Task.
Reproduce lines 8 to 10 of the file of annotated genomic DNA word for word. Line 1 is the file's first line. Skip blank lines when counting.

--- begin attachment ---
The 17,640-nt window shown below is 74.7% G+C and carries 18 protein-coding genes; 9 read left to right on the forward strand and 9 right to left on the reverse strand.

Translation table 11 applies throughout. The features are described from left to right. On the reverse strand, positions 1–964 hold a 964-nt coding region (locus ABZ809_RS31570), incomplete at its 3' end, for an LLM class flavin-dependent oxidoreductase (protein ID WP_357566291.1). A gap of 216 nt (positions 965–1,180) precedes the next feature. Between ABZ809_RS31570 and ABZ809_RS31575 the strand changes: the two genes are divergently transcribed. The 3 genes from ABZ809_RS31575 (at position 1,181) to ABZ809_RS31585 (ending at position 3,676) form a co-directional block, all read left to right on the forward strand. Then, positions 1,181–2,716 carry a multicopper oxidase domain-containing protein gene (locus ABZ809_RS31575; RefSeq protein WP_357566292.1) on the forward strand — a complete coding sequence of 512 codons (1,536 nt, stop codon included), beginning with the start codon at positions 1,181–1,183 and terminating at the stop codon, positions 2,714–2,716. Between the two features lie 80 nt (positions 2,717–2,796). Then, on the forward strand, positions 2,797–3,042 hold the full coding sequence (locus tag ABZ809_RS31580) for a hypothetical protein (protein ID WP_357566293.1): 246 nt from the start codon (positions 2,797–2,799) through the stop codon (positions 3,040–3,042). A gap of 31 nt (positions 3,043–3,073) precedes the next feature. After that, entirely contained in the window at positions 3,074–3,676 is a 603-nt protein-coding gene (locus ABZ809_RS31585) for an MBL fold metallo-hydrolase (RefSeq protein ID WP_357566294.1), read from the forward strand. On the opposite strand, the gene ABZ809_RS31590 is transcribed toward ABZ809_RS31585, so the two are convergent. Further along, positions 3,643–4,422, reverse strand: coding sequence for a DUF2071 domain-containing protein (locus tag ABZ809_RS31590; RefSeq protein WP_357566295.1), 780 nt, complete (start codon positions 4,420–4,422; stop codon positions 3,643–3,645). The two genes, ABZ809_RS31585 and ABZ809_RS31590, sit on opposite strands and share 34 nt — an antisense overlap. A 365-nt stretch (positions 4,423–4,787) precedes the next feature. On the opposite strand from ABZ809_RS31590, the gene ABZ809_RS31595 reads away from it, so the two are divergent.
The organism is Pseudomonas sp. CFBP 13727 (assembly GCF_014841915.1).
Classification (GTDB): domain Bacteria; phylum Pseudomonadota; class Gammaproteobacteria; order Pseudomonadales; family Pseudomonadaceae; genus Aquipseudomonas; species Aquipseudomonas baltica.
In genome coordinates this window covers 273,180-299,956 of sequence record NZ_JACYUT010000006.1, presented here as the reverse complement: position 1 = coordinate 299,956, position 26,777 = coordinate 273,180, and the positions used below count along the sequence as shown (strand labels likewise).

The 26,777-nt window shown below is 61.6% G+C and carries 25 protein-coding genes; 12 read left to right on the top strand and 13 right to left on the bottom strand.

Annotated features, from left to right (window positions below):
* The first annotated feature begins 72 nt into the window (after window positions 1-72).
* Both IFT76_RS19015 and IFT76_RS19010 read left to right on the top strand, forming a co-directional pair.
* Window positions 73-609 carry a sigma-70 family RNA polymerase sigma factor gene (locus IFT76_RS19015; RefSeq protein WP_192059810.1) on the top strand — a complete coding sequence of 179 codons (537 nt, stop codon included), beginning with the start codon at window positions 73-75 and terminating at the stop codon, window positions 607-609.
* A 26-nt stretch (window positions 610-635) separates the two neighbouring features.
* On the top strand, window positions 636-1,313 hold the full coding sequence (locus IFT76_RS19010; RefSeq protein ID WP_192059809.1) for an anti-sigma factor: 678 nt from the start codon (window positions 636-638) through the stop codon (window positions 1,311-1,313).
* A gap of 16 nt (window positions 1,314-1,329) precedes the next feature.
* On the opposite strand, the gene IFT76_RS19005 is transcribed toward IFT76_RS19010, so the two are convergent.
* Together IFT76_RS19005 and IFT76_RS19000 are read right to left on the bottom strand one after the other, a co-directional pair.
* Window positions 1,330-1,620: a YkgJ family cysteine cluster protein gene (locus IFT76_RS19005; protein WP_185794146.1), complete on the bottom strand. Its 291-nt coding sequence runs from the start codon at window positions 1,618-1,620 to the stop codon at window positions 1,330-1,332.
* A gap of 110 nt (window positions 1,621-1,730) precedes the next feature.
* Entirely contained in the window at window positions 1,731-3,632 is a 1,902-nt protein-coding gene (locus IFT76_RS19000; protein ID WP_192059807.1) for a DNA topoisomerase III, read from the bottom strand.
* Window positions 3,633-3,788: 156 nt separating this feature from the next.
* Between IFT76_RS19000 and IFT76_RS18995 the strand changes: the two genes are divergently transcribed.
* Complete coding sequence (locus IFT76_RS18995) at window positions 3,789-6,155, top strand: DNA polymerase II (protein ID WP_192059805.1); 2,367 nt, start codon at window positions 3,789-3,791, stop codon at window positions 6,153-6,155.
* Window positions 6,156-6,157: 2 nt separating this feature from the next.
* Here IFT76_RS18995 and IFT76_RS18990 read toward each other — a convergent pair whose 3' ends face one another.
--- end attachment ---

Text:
* The first annotated feature begins 72 nt into the window (after window positions 1-72).
* Both IFT76_RS19015 and IFT76_RS19010 read left to right on the top strand, forming a co-directional pair.
* Window positions 73-609 carry a sigma-70 family RNA polymerase sigma factor gene (locus IFT76_RS19015; RefSeq protein WP_192059810.1) on the top strand — a complete coding sequence of 179 codons (537 nt, stop codon included), beginning with the start codon at window positions 73-75 and terminating at the stop codon, window positions 607-609.